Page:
{{show_title_date || "Wertheimer: OFA ‘creates the opportunity to buy corrupting influence’, 2/25/13, 7:00 PM ET"}}

Pay to play?

Updated

The Supreme Court added another potentially game-changing case to their docket last Tuesday: campaign finance. The high court will hear arguments challenging federal limits on the total amount an individual can contribute to federal campaigns over two years.

A New York Times editorial called the move by SCOTUS “deeply worrisome,” saying the case “threatens to demolish even the modest control that government has over direct contributions.” These federal limits—which cap individual spending on federal elections at $123,200 over a period of two years—have in some ways become the bedrock of electoral politics after the Citizens United ruling in 2010 opened a floodgate of corporate money into the political system.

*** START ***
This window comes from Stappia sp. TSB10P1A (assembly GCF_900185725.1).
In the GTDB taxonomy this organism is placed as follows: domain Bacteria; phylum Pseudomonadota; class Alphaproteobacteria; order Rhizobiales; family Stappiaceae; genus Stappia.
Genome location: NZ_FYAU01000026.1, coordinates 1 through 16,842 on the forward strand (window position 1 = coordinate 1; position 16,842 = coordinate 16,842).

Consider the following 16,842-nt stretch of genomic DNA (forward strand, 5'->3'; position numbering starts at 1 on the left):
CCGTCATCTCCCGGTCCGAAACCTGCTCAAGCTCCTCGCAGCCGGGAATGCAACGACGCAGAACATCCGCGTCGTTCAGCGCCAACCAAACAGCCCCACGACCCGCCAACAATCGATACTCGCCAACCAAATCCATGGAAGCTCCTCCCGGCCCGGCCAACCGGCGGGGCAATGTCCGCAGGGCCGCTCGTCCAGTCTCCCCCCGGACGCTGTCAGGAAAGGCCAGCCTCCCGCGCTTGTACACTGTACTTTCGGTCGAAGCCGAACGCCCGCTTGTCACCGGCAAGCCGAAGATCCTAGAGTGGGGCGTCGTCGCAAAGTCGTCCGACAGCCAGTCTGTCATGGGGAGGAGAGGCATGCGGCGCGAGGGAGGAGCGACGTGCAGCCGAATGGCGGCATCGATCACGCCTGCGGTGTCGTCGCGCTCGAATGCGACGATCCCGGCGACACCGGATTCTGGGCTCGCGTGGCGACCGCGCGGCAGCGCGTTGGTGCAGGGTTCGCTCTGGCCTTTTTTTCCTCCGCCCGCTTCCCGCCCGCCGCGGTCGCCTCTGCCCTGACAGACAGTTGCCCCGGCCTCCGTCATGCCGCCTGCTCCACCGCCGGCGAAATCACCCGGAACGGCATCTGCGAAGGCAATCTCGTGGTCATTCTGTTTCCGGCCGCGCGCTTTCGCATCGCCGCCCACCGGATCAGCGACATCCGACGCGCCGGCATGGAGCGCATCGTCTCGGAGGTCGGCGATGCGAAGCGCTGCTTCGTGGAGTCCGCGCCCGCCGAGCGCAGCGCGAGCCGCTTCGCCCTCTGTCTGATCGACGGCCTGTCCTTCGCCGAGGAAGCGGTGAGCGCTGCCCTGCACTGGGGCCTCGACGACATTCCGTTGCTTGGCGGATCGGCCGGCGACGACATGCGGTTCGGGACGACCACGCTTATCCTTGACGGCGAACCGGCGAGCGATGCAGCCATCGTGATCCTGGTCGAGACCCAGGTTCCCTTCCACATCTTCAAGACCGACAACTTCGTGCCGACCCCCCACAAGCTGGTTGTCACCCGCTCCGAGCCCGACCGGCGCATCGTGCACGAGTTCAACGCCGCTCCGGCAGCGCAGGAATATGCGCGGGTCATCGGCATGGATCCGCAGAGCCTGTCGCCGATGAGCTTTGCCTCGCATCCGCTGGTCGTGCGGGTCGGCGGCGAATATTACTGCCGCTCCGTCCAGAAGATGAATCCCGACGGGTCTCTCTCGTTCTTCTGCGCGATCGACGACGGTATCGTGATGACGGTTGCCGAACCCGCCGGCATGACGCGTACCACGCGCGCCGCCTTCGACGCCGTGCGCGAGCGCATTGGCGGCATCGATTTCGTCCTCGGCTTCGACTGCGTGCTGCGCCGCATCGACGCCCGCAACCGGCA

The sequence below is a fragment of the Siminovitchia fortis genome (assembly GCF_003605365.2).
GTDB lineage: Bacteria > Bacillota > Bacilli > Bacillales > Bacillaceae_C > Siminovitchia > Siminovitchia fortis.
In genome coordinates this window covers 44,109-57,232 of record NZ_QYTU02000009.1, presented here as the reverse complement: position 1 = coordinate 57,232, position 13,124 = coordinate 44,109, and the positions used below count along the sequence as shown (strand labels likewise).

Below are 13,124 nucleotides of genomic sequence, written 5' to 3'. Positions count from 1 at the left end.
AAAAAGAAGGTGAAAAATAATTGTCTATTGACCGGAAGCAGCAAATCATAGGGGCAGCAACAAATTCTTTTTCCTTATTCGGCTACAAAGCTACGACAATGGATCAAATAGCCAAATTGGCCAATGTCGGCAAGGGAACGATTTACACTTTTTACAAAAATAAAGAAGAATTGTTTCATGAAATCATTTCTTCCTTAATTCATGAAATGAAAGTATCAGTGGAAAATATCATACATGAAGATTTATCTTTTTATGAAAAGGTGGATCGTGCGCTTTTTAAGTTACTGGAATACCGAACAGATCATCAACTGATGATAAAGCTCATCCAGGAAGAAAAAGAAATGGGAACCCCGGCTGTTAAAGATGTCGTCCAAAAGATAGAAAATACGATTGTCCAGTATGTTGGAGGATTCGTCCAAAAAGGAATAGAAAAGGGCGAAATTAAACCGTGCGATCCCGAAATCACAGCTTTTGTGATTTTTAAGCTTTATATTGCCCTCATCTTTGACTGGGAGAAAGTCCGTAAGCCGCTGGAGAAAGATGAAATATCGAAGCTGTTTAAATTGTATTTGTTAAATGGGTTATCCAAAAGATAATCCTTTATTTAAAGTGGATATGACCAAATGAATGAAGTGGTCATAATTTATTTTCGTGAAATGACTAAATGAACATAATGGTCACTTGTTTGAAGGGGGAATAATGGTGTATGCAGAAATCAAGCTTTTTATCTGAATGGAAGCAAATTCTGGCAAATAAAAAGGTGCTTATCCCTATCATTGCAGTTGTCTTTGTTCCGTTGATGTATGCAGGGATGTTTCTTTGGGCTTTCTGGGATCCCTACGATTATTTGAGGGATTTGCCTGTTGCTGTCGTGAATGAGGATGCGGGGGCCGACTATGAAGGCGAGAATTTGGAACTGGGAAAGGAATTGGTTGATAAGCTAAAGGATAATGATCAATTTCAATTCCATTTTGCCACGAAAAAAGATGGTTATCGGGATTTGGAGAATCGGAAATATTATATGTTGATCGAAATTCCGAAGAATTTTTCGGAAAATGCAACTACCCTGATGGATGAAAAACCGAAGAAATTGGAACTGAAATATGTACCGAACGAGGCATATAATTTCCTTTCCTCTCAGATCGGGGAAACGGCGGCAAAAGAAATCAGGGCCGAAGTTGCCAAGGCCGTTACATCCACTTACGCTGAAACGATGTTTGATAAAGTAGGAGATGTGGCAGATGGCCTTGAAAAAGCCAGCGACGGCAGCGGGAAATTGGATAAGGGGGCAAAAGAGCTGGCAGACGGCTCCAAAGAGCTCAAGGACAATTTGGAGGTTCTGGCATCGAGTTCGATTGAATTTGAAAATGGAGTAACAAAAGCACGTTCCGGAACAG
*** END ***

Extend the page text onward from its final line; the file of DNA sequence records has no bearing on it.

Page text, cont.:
And although President Obama may have called for a reversal of the Citizens United ruling in the past, he seems to be embracing it these days. On Sunday, the New York Times reported that the pro-Obama advocacy group, Organizing for Action, is giving special privileges to big donors.

It looks like pay to play may be here to stay.

Fred Wertheimer, President and CEO of Democracy 21, joined the NOW panel to discuss the brave new world of campaign finance. Wertheimer had some harsh words for President Obama, calling the move “unprecedented.” “This is taking business as usual to new heights in this city,” Wertheimer said.

As for the Supreme Court ruling, Wertheimer said that “as bad as this system is now, this will make it much worse.”

Pay to play?

Updated